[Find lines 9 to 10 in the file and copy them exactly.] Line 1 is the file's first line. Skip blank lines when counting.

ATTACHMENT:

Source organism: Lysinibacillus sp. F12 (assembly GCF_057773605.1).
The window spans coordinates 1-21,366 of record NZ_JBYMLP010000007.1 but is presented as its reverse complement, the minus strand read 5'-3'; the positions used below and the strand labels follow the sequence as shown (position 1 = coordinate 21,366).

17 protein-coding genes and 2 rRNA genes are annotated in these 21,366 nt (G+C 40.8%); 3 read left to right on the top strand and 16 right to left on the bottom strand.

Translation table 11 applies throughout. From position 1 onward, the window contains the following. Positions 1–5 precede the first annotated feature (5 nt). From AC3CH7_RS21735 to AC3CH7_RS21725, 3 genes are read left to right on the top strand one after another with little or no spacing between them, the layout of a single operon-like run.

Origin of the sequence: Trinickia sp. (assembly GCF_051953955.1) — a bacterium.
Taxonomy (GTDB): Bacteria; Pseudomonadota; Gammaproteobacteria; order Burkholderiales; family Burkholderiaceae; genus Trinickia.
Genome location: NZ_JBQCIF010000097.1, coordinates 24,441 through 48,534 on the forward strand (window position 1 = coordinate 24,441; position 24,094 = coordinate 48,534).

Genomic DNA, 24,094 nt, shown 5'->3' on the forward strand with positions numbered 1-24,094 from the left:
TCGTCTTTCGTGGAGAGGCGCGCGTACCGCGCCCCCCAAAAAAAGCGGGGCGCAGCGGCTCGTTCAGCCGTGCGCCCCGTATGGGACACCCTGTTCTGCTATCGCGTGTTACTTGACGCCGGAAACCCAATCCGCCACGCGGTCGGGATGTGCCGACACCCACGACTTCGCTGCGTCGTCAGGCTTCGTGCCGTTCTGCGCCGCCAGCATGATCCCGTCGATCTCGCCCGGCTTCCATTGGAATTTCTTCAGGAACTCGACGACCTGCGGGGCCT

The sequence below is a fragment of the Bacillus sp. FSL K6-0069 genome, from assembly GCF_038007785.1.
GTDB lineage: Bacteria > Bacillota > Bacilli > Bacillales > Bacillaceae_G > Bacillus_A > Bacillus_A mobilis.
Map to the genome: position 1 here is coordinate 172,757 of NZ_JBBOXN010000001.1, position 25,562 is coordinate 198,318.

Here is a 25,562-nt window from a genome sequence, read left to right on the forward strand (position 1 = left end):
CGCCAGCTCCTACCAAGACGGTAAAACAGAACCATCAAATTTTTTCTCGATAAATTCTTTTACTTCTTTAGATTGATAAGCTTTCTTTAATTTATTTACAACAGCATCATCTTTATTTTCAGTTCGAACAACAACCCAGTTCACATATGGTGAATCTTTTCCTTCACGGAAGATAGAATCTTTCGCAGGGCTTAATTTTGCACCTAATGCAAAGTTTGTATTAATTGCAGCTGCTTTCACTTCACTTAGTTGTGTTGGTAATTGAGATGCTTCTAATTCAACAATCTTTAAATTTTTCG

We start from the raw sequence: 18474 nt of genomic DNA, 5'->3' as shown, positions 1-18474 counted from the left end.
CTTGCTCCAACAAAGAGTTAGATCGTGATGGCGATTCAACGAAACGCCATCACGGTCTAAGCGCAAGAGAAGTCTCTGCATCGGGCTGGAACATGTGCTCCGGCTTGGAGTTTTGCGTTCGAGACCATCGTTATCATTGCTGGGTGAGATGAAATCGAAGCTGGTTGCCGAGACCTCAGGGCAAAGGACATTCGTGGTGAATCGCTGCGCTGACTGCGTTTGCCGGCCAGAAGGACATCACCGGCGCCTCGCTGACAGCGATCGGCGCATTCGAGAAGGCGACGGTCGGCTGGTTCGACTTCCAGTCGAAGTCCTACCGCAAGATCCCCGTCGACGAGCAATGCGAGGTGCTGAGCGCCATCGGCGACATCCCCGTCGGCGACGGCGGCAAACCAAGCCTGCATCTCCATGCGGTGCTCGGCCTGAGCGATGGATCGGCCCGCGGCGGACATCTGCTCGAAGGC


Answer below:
TCGTCTTTCGTGGAGAGGCGCGCGTACCGCGCCCCCCAAAAAAAGCGGGGCGCAGCGGCTCGTTCAGCCGTGCGCCCCGTATGGGACACCCTGTTCTGCTATCGCGTGTTACTTGACGCCGGAAACCCAATCCGCCACGCGGTCGGGATGTGCCGACACCCACGACTTCGCTGCGTCGTCAGGCTTCGTGCCGTTCTGCGCCGCCAGCATGATCCCGTCGATCTCGCCCGGCTTCCATTGGAATTTCTTCAGGAACTCGACGACCTGCGGGGCCT

The sequence below is a fragment of the Bacillus sp. FSL K6-0069 genome, from assembly GCF_038007785.1.